Support The Moscow Times!

Average Cost of Bribe in Russia Spiked in 2014 Amid Ruble Crisis

The police chief also attributed the rise in prices to the government's successes in battling corruption.

The average cost of a bribe in Moscow rose 37 percent last year to hit 327,000 rubles ($5,250), according to Moscow police chief Anatoly Yakunin, news agency Interfax reported on Wednesday.

The typical cost of a bribe in Russia's regions, which are far poorer than Moscow, stood at 139,000 rubles ($2,230) said Yakunin, citing a recent study completed by Moscow's police.

Corruption overall cost Russia's budget about 47 billion rubles ($762 million) last year, he added.

Speaking to newspaper Kommersant on Wednesday, Yakunin said that the steep rise in bribery rates was tied the ruble's volatility, as most bribes are paid in U.S. dollars and euros.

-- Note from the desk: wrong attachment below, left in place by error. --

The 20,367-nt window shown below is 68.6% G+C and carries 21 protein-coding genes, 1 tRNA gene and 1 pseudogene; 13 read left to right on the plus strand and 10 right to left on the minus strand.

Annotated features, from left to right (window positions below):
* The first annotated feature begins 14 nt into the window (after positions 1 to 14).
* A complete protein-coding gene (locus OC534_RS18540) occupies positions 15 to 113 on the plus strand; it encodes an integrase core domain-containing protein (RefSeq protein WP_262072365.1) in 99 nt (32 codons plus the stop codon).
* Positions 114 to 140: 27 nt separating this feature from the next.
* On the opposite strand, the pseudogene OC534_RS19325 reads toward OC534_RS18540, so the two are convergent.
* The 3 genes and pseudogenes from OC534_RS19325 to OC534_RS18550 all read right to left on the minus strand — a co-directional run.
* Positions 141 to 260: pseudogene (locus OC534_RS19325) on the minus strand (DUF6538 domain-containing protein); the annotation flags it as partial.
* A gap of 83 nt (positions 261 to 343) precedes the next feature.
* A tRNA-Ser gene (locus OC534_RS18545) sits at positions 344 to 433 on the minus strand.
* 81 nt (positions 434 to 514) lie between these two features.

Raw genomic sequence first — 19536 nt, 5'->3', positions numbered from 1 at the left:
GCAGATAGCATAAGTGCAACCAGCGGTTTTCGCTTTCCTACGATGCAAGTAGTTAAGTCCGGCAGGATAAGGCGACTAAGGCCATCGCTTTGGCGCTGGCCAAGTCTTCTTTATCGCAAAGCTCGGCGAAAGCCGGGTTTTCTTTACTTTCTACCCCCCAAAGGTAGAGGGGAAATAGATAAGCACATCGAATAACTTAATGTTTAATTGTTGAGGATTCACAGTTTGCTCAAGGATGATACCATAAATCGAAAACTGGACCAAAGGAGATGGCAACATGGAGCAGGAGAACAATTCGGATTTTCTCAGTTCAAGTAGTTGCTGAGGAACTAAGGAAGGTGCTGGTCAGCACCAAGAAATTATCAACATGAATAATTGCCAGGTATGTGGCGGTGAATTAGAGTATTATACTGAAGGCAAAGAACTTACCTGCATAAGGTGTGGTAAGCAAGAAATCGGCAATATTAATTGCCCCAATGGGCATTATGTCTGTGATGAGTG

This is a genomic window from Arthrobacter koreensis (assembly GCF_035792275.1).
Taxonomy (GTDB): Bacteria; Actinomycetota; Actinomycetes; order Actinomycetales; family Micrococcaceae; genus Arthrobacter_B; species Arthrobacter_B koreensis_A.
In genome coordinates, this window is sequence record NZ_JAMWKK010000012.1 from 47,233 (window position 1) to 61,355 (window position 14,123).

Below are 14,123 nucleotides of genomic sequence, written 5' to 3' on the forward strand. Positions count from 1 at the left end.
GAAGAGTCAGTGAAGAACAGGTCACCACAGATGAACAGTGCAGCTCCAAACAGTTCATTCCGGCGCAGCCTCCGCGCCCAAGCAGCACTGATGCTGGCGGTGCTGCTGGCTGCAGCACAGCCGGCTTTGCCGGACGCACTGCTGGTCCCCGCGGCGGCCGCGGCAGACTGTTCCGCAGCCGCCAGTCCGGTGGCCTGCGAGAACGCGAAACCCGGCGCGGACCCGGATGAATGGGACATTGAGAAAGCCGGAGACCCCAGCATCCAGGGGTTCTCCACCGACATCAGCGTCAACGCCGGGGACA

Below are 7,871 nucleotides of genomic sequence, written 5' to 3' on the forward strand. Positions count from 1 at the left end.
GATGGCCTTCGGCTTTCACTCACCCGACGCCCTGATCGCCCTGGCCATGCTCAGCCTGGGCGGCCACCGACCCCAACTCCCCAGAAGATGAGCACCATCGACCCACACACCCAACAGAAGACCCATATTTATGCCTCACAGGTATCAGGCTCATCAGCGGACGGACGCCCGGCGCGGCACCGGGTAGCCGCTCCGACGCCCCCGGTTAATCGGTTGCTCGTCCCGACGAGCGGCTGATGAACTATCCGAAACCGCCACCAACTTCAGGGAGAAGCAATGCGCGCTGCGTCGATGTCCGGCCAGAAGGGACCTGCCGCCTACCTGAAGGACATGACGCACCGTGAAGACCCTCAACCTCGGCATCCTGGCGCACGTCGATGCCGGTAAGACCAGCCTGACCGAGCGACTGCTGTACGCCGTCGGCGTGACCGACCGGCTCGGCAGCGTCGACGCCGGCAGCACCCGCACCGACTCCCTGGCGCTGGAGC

The ruble has fallen over 40 percent to the greenback since last summer and over 30 percent to the euro, weighed down by Western sanctions and the falling price of oil.

The police chief also attributed the rise in prices to the government's successes in battling corruption. As the government's renewed focus on the issue rose, the cost of a bribe went up, he said.

According to the Moscow police report the biggest bribery cases investigated by law enforcement officials last year typically involved officials accepting money to overlook administrative violations or to protect businesses employing illegal migrant workers.

The average price of bribes far outpaced the average salary for a Moscow resident, which is 50,000 rubles ($800) a month, Maxim Reshetnikov, head of Moscow's economic policy department, was quoted by the TASS news agency as saying last year.

Average salaries Russia-wide are about 32,000 rubles a month ($513), Reshetnikov said.

Read more

Independent journalism isn’t dead. You can help keep it alive.

The Moscow Times’ team of journalists has been first with the big stories on the coronavirus crisis in Russia since day one. Our exclusives and on-the-ground reporting are being read and shared by many high-profile journalists.

We wouldn’t be able to produce this crucial journalism without the support of our loyal readers. Please consider making a donation to The Moscow Times to help us continue covering this historic time in the world’s largest country.